Monday, December 5, 2011

Ecuadorian beauty crowned Miss Earth

WINNING BEAUTIES Ecuador’s Olga Alava (left) is crowned Miss Earth 2011 in the beauty pageant held at UP Theater in Diliman, Quezon City. The Philippines’ Athena Imperial (right) won the Miss Earth-Water title. JOSEPH AGCAOILI

Put another star in the UP sky.

Athena Imperial, another graduate of the University of the Philippines (UP), on Saturday night won the Miss Earth-Water title at the 2011 Miss Earth pageant held at UP Theater in Diliman, Quezon City.

Imperial, a communication research major, is among UP beauty queens who brought honor to the country in international competitions this year.

Fine arts student Danica Magpantay became the first Filipino to be proclaimed Ford Supermodel of the World early this year, while architecture magna cum laude graduate Shamcey Supsup placed fourth in the Miss Universe pageant held in September.

Ecuador’s Olga Alava was proclaimed her country’s first Miss Earth winner, edging Imperial. Ecuador also had its first Miss International winner this year with Maria Fernanda Cornejo capturing the crown in China in November.
Brazil’s Driely Bennettone failed to duplicate her compatriots’ Miss Earth victories in 2004 and 2009 and settled for the Miss Earth-Air title. Heavy favorite Caroline Medina of Venezuela, a former Miss Hispanoamericana winner, was hailed Miss Earth-Fire.

Environmental protection
Pageant host Sonia Couling said the “elemental titles” Air, Water and Fire were of equal importance and thus had the same ranking.

One of the shortest candidates in this year’s pageant at 168 centimeters, Imperial soared at every stage of the competition, edging out leggier, more curvaceous candidates.

With the pageant advocating environmental protection, Imperial showed her excellent grasp of environmental issues and impressive communication skills.
This year, the pageant introduced the “Miss Earth Declaration,” a manifesto in which the candidates pledged support for a common environmental mission to be implemented in their respective countries.

The 84 candidates focused on education as an important tool in the battle to save the environment. This was also the theme of the final question given to the top 4 finishers during the final round of the competition.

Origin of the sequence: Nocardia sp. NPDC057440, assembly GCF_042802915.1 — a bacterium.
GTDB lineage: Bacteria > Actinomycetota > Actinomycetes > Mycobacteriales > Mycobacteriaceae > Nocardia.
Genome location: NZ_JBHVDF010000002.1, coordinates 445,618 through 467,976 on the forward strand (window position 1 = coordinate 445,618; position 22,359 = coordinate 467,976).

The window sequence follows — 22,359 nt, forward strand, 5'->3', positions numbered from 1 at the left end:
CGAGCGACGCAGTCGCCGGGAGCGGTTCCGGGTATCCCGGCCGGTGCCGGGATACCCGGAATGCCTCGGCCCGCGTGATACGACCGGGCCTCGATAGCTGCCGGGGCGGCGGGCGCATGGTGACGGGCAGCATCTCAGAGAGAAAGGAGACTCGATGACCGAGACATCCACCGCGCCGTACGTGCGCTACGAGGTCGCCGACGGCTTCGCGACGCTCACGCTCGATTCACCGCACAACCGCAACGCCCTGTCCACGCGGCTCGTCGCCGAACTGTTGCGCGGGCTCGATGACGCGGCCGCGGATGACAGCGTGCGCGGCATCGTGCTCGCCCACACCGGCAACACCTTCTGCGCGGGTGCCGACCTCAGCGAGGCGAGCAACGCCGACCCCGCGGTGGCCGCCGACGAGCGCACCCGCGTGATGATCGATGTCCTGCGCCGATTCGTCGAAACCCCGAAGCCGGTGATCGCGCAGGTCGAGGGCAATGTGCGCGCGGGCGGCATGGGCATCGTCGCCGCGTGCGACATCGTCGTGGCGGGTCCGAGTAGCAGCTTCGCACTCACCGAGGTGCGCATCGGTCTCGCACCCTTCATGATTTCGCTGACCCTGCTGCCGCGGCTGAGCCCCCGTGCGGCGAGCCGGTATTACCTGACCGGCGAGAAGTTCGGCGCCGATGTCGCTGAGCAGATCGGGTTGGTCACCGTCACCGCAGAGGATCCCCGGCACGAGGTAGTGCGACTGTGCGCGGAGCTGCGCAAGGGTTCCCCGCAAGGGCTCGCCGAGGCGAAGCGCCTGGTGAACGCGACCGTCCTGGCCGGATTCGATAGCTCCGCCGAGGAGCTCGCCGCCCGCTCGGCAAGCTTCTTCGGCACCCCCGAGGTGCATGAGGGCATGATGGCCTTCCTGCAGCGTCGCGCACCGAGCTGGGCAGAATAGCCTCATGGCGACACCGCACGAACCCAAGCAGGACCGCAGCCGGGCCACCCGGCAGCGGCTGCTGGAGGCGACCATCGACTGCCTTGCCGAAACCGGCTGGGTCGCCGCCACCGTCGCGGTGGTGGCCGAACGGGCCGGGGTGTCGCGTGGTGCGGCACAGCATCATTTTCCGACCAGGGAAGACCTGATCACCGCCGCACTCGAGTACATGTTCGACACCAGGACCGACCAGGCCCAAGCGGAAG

Asked why the candidates chose education as the “environmental initiative that world leaders should prioritize,” Imperial said: “It is in education that everyone will be aware of the environmental condition today, not just in the Philippines but in the whole world. We have different environmental issues. We should be concerned of all the environmental issues in the world. And we should act now.”

Alava said “education is the base for everything” and appealed for a campaign to teach the children, who she said would manage Mother Earth for future generations.

‘Among the stars’
She took home a $20,000 management contract with pageant organizer Carousel Productions and will have the Oakwood Premier at Joy-Nostalg Centre in Ortigas, Pasig, as her official home in the Philippines whenever she comes to the country. She also won a slew of prizes from pageant sponsors.

In an emotional interview with the Inquirer, Imperial said: “I’m happy for the Filipinos. I shot for the moon and landed among the stars. Oh my God!”

Imperial confessed that she was saying the rosary whenever she appeared on stage. “While I was smiling, I was praying at the same time. And that gave me confidence, together with the cheers and the applause of all the people in UP Theater.”

She offered her victory to all Filipinos. “This is not only for me, this is for every Filipino,” she said, adding in Filipino: “Let us continue dreaming because we can reach our dreams as long as we have faith in God.”

Imperial praised her fellow candidates: “We are all beautiful. Actually, the choreographer said she had an easy time with us because we quickly picked up the steps. Also, we were very much aware of each others’ environmental advocacies. We know what kind of beauty each one of us possesses.”

Saving Mother Earth
Alava said “all of us deserve to win.” She invited her fellow candidates to help her in her mission for the environment. “We are all here for a purpose and we have to continue working for it,” she said.

The Ecuadorian beauty sees her crown as “a tool to help save Mother Earth.”

The pageant was supposed to be held in Bangkok, but the devastating floods that inundated the country in October forced Carousel to move it back to its birth place—the Philippines.

Carousel president Ramon Monzon said: “It would have been insensitive, even irresponsible, to go ahead with the event in Bangkok at this time.”

In a statement, the organization said: “With the natural calamities that have befallen Thailand, Turkey and other parts of the world, more than ever this is the best time to stage Miss Earth to call attention to pressing environmental problems.”

Among the judges this year were educator and entrepreneur Vivienne Tan, daughter of tycoon Lucio Tan; Philippe Charriol, founder and CEO of the Charriol Group; Iocos Sur Gov. Luis “Chavit” Singson; Vivien Tan, “StarAsia Travel” host and Singaporean singer and entrepreneur; and Dave and Anthony Semerad, both college basketball players.

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